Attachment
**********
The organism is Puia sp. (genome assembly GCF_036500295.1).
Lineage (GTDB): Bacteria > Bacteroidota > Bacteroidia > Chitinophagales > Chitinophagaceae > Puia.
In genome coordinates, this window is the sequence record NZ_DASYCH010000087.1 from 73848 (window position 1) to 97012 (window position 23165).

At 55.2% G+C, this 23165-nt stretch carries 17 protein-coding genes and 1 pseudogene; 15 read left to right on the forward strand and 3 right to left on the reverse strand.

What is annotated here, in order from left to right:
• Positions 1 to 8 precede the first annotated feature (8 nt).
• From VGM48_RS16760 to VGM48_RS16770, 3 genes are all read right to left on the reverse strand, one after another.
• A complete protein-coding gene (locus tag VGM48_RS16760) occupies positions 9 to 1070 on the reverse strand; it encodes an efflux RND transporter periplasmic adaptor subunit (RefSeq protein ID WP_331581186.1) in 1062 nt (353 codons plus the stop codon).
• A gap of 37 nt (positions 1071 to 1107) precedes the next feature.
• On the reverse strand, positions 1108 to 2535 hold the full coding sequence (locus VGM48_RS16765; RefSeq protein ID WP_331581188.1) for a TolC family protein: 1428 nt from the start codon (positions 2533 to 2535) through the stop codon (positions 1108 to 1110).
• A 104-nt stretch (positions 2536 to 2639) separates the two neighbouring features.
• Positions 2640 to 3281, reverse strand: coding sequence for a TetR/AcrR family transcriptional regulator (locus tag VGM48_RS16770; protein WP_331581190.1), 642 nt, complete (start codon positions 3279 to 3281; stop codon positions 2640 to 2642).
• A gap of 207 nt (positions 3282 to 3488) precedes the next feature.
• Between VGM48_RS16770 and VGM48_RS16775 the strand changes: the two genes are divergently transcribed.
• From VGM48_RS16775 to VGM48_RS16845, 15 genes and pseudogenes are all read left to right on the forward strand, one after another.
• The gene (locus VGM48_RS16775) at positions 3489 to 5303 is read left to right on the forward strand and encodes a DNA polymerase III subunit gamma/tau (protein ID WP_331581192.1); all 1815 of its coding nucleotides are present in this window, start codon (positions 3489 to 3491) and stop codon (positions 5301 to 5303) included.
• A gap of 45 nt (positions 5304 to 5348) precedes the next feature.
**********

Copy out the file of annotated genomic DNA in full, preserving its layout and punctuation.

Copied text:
The organism is Puia sp. (genome assembly GCF_036500295.1).
Lineage (GTDB): Bacteria > Bacteroidota > Bacteroidia > Chitinophagales > Chitinophagaceae > Puia.
In genome coordinates, this window is the sequence record NZ_DASYCH010000087.1 from 73848 (window position 1) to 97012 (window position 23165).

At 55.2% G+C, this 23165-nt stretch carries 17 protein-coding genes and 1 pseudogene; 15 read left to right on the forward strand and 3 right to left on the reverse strand.

What is annotated here, in order from left to right:
• Positions 1 to 8 precede the first annotated feature (8 nt).
• From VGM48_RS16760 to VGM48_RS16770, 3 genes are all read right to left on the reverse strand, one after another.
• A complete protein-coding gene (locus tag VGM48_RS16760) occupies positions 9 to 1070 on the reverse strand; it encodes an efflux RND transporter periplasmic adaptor subunit (RefSeq protein ID WP_331581186.1) in 1062 nt (353 codons plus the stop codon).
• A gap of 37 nt (positions 1071 to 1107) precedes the next feature.
• On the reverse strand, positions 1108 to 2535 hold the full coding sequence (locus VGM48_RS16765; RefSeq protein ID WP_331581188.1) for a TolC family protein: 1428 nt from the start codon (positions 2533 to 2535) through the stop codon (positions 1108 to 1110).
• A 104-nt stretch (positions 2536 to 2639) separates the two neighbouring features.
• Positions 2640 to 3281, reverse strand: coding sequence for a TetR/AcrR family transcriptional regulator (locus tag VGM48_RS16770; protein WP_331581190.1), 642 nt, complete (start codon positions 3279 to 3281; stop codon positions 2640 to 2642).
• A gap of 207 nt (positions 3282 to 3488) precedes the next feature.
• Between VGM48_RS16770 and VGM48_RS16775 the strand changes: the two genes are divergently transcribed.
• From VGM48_RS16775 to VGM48_RS16845, 15 genes and pseudogenes are all read left to right on the forward strand, one after another.
• The gene (locus VGM48_RS16775) at positions 3489 to 5303 is read left to right on the forward strand and encodes a DNA polymerase III subunit gamma/tau (protein ID WP_331581192.1); all 1815 of its coding nucleotides are present in this window, start codon (positions 3489 to 3491) and stop codon (positions 5301 to 5303) included.
• A gap of 45 nt (positions 5304 to 5348) precedes the next feature.